Salvador Diaz-Verson Jr.-one of the 100 most influential Hispanics in the United States, and one of the 100 wealthiest, according to Hispanic Business Magazine-flew into town on his private plane last spring and holed up at the Ritz-Carlton, squeezing in back-to-back media interviews and a dizzying array of meetings with local business leaders. "I think I'm meeting with.Spargus?" he said uncertainly as he walked into Main Street's Mediterraneo for a lunchtime meeting with Sarasota's business group Argus.

There was a reason for the madcap schedule: Cuban-born Diaz-Verson, the former president and chief investment officer of AFLAC (where he managed more than $7 billion) and CEO of Diaz-Verson Capital Investments, was in town to promote his $46-million project in Lakewood Ranch-a multipurpose arena that could change the entertainment landscape of Sarasota and Manatee counties. The arena is on a fast track. After being announced last year, the Manatee County Commission approved it with very little opposition in March.

The timing is critical. Diaz-Verson, the owner of DVA Sports in his hometown of Columbus, Ga., and its minor league hockey team the Columbus Cottonmouths, wants to move the Cottonmouths-who will be renamed-to town; but to do that, he must have the arena built in time for the 2005 hockey season. At press time, bulldozers were poised to chew up the turf between Lorraine Road and Lakewood Ranch Boulevard.

The Cottonmouths-a money-losing team-currently play in a city-owned facility, and have no rights over their practice or game schedule. That's one of the reasons Diaz-Verson-who says that while he enjoys hockey, it's a business first and foremost-has been looking for a new home for the team. "If you have a sports team," Diaz-Verson says, "you've got to control all the revenues. You have to control your destiny and the dates you play." He also likes that our area is made up of Northern transplants who enjoy and understand hockey. Furthermore, Florida's tourist season falls right on top of hockey season.

His hockey team is only the anchor tenant, however. Diaz-Verson intends to make the new 7,400-seat facility the entertainment hub of Manatee and Sarasota counties. "If I just wanted to build a hockey arena, I could build one for half the money," he says. "This will be the most modern facility of its kind in North America."

The arena will be privately financed. Diaz-Verson wants to stay local as much as possible and is talking to area banks. He's also looking for three local investors, tops, each making a minimum $5-million investment, with Diaz-Verson maintaining at least 51-percent control.

Much like TECO Arena in Lee County, the Lakewood Ranch multipurpose arena will offer hockey, concerts, circus performances, sporting events, trade shows and more. After looking at other markets, including Birmingham and Montgomery, Ala., DVA execs agreed the Lakewood Ranch location is perfect, equidistant between TECO Arena and the St. Petersburg Times Forum. This area is a booming market, they say, already clamoring for entertainment that can play in their 220,000-square-foot building.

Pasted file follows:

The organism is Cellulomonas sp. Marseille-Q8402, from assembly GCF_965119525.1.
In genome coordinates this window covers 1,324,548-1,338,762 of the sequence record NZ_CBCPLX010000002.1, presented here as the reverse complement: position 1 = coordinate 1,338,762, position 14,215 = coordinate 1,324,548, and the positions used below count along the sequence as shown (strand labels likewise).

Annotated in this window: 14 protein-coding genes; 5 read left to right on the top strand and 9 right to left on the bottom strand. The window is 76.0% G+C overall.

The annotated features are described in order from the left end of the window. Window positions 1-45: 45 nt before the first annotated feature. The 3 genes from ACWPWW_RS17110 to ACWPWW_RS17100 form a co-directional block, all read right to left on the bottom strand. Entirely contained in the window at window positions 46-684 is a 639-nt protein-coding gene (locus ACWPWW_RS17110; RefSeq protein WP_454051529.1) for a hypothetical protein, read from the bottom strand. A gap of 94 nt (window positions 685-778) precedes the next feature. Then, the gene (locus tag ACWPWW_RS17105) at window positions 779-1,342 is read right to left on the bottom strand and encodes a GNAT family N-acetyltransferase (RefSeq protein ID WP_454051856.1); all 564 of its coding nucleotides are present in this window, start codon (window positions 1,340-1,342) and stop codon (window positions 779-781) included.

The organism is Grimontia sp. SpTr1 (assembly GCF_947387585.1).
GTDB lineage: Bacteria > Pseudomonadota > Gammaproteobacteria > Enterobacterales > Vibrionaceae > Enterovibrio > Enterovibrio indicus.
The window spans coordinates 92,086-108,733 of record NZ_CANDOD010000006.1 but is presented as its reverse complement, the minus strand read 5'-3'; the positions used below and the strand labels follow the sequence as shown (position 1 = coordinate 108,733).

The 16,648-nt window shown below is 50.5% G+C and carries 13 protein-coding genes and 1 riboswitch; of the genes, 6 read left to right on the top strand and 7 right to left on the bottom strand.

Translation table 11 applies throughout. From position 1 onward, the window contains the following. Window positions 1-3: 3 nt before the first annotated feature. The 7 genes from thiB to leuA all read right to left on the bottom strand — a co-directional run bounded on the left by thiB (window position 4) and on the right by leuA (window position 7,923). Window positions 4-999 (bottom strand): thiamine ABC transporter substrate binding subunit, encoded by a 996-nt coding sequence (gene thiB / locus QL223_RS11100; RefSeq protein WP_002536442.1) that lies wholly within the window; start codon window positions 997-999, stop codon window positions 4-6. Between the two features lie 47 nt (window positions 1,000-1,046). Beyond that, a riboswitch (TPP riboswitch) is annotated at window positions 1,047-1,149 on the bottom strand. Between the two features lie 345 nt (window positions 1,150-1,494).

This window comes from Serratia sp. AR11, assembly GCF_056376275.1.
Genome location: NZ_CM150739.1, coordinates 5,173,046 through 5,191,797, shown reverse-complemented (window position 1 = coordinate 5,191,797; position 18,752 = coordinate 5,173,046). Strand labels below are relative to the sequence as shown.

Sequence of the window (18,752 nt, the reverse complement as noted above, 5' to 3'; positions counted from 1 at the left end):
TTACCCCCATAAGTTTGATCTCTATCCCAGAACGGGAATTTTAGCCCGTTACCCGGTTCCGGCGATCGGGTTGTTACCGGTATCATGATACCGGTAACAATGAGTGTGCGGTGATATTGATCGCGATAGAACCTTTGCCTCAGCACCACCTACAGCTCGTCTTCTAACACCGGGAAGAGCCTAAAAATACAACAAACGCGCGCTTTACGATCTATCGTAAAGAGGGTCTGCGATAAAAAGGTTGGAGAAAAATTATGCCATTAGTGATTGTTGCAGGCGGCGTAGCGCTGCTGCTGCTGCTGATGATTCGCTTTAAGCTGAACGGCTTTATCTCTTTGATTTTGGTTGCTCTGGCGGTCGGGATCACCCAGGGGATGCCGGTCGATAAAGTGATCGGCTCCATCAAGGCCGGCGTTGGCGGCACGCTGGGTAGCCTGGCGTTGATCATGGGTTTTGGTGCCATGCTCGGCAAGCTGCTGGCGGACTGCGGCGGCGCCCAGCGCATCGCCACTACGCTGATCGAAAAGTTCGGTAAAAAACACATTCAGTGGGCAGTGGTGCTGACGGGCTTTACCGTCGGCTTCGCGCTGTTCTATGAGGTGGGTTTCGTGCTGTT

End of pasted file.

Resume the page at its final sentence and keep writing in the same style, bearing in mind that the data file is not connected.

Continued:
A feasibility study commissioned by DVA and conducted by SPI (Sports & Properties, Inc.) found that population growth and income trends combine to make the arena a financially successful project. Manatee-Sarasota has the highest income level in the 10-county area surrounding Tampa as well as good transportation, says Diaz-Verson. To make money, Diaz-Verson says, he will have to book 100 to 110 events a year, numbers that mirror TECO Arena and similar mid-market venues around the country. Forty of those events will be home games by the newly named hockey team.

"I think it's going to enhance the whole area because there's nothing this size for entertainment," says Diaz-Verson.

DVA Sports used TECO Arena as one of its models. Built seven years ago at a cost of $20 million, it is significantly smaller at 170,000 square feet, and is considered one of the most successful venues of its size in North America.

Craig Brush, president and general manager of the Florida Everblades, the minor league hockey team whose home is the TECO Arena, has an interest in the success of Diaz-Verson's project. Aside from cross-promotion benefits and savings in travel expenses, another nearby team will be good for the sport. The Everblades have led the ECHL (East Coast Hockey League) in attendance each of the past four seasons, averaging crowds of approximately 6,000. Brush envisions a natural rivalry, similar to the one enjoyed by the Tampa Bay Storm and Orlando Predators in the Arena Football League, in which fans travel to away games in support of their team.